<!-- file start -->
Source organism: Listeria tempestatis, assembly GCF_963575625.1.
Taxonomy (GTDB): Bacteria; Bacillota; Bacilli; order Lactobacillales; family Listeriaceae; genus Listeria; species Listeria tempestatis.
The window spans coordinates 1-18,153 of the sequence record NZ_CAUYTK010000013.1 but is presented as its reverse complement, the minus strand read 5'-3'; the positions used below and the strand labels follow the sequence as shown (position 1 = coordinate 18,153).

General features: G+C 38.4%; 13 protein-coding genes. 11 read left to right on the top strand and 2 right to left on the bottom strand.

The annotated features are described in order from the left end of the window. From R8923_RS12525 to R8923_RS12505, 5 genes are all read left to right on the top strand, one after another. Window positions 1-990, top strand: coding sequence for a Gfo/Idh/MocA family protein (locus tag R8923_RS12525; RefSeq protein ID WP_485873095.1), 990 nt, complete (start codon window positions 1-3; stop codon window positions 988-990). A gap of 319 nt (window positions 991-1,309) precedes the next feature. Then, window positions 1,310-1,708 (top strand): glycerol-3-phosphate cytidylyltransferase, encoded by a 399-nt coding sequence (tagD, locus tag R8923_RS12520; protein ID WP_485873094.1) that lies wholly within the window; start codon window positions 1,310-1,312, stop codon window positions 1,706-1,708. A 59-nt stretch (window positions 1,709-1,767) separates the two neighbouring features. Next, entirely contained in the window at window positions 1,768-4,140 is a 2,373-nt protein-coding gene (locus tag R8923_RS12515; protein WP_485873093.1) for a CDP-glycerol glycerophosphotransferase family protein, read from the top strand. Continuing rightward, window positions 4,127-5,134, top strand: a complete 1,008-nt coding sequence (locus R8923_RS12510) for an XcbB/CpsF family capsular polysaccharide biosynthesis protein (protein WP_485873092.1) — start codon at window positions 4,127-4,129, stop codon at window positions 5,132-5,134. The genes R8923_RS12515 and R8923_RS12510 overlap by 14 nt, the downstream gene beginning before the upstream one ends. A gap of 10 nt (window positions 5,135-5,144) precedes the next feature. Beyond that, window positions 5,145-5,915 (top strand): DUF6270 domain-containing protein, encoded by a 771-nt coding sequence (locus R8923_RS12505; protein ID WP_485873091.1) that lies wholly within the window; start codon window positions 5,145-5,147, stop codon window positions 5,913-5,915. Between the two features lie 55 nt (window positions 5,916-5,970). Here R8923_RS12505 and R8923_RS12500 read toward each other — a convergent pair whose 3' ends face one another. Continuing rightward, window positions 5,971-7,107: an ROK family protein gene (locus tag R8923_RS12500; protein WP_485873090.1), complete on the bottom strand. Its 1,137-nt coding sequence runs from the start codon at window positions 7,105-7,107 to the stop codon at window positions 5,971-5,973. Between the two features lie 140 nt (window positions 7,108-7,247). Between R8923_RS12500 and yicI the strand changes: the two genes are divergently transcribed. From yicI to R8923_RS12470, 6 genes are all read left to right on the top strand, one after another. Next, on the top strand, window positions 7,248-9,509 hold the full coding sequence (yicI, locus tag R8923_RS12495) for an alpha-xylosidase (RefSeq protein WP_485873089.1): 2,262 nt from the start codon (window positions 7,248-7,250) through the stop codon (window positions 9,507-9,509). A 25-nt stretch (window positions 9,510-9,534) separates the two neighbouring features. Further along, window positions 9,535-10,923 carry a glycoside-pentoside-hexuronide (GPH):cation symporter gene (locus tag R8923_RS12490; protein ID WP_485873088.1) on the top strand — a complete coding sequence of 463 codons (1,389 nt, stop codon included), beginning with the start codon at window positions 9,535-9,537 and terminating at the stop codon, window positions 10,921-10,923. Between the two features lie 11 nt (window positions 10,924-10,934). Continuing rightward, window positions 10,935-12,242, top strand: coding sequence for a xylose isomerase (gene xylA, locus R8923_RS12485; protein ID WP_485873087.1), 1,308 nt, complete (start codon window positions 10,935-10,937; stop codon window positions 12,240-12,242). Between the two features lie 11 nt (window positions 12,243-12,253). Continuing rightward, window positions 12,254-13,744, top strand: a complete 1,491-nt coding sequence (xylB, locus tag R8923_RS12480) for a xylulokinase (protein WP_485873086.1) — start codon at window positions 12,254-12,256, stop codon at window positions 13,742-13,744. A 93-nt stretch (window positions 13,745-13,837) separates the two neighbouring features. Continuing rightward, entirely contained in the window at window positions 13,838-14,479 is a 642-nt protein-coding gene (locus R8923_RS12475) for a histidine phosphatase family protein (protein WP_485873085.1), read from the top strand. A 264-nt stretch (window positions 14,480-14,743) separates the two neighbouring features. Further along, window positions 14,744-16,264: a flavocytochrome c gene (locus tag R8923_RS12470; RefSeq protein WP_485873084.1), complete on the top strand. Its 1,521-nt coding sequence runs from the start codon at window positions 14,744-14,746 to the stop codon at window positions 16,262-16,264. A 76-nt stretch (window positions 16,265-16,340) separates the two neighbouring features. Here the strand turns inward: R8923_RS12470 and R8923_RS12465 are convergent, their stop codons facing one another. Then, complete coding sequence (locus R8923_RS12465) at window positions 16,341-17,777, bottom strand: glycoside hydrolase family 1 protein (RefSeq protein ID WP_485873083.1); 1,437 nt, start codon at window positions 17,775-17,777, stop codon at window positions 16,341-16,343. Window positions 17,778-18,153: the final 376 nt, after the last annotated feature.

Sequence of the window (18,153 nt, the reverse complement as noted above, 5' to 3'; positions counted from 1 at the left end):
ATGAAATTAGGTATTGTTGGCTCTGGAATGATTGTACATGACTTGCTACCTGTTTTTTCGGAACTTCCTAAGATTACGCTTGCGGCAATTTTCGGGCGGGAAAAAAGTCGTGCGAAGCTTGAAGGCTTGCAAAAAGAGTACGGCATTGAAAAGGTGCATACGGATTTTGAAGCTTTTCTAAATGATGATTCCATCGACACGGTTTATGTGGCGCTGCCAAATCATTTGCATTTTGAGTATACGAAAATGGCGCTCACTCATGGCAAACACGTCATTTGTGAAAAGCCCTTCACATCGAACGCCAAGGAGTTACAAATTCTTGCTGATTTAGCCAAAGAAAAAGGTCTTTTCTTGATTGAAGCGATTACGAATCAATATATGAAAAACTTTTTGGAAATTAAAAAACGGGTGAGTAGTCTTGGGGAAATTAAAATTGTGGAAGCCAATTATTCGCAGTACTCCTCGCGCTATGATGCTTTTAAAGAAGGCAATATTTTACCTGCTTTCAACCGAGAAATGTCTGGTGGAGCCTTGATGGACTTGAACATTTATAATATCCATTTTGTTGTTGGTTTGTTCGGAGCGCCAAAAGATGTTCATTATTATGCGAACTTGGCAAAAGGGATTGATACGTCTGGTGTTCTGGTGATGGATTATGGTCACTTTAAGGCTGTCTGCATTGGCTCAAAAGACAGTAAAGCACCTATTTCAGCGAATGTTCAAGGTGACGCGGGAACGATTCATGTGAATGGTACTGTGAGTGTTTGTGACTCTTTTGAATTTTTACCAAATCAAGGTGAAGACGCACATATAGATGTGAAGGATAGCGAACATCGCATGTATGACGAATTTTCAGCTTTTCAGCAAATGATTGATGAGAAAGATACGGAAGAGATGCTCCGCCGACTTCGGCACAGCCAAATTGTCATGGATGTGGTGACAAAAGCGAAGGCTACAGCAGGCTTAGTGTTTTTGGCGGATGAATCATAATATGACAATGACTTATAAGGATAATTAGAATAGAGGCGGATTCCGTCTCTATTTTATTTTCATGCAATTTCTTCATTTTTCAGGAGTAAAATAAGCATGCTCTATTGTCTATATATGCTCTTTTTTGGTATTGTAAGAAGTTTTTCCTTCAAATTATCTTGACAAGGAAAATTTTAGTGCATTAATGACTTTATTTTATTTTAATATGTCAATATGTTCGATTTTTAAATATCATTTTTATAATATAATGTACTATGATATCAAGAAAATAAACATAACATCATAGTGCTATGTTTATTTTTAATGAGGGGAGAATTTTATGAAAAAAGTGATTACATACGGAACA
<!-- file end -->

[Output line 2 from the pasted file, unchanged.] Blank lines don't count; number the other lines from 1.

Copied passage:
Taxonomy (GTDB): Bacteria; Bacillota; Bacilli; order Lactobacillales; family Listeriaceae; genus Listeria; species Listeria tempestatis.